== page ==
Within this context, five indicator approaches can be proposed to establish links between the health of the population and the state of environmental pollution. Among these approaches, the development of indicators that quantify the impact of pollution on health in monetary terms stands out. The direct economic damage to health resulting from environmental pollution can reach up to 6% of GDP, with even higher damage observed in regions characterized by adverse environmental conditions. A substantial portion of this harm to the population is attributed to air pollution caused by particulate matter PM2.5, amounting to approximately 140 billion rubles in the case of Russia.

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Information about the authors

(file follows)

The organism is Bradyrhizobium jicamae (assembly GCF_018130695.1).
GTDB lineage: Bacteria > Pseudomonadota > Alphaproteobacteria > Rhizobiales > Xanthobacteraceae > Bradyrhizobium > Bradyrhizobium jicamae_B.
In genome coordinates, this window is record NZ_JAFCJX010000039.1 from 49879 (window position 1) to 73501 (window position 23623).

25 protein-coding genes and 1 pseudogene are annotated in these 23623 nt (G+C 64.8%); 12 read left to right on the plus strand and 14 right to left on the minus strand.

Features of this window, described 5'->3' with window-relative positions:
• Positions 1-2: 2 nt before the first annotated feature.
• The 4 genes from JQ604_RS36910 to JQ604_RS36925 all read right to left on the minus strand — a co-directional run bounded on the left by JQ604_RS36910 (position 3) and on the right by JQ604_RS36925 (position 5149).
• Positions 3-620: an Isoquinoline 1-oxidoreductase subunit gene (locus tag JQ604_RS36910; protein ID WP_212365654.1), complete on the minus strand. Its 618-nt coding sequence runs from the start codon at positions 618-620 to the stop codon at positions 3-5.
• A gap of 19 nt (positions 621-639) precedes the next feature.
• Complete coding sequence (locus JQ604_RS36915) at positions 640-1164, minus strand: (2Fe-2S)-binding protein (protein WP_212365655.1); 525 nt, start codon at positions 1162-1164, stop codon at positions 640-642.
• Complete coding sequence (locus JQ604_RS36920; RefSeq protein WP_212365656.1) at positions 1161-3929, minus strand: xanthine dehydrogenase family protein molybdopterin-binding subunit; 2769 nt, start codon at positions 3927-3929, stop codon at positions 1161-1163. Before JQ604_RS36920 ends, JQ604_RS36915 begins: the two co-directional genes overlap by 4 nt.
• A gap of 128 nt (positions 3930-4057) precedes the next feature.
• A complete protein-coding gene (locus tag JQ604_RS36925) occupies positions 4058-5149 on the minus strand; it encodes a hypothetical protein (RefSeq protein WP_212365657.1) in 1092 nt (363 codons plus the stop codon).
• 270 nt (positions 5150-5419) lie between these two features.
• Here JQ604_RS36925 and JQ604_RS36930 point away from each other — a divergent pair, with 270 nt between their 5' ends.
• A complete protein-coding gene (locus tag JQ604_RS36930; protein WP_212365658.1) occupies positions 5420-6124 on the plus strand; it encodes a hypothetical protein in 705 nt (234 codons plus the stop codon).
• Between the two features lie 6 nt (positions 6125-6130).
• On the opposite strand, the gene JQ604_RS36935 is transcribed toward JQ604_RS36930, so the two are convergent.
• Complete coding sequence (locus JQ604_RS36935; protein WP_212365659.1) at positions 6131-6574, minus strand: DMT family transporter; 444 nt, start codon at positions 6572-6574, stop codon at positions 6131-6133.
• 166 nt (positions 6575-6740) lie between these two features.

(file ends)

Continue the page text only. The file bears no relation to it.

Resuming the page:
Sergey N. Bobylev - Doctor in Economics, Professor, Head of the Department of Environmental Economics at the Faculty of Economics of the Lomonosov Moscow State University, Moscow, 119991, Russia. E-mail:

Sofya V. Solovyeva - PhD, Leading Researcher, Department of Environmental Economics at the Faculty of Economics of the Lomonosov Moscow State University, Moscow, 119991, Russia. E-mail:

Nataliya R. Koshkina - Postgraduate, Department of Environmental Economics at the Faculty of Economics of the Lomonosov Moscow State University, Moscow, 119991, Russia. E-mail: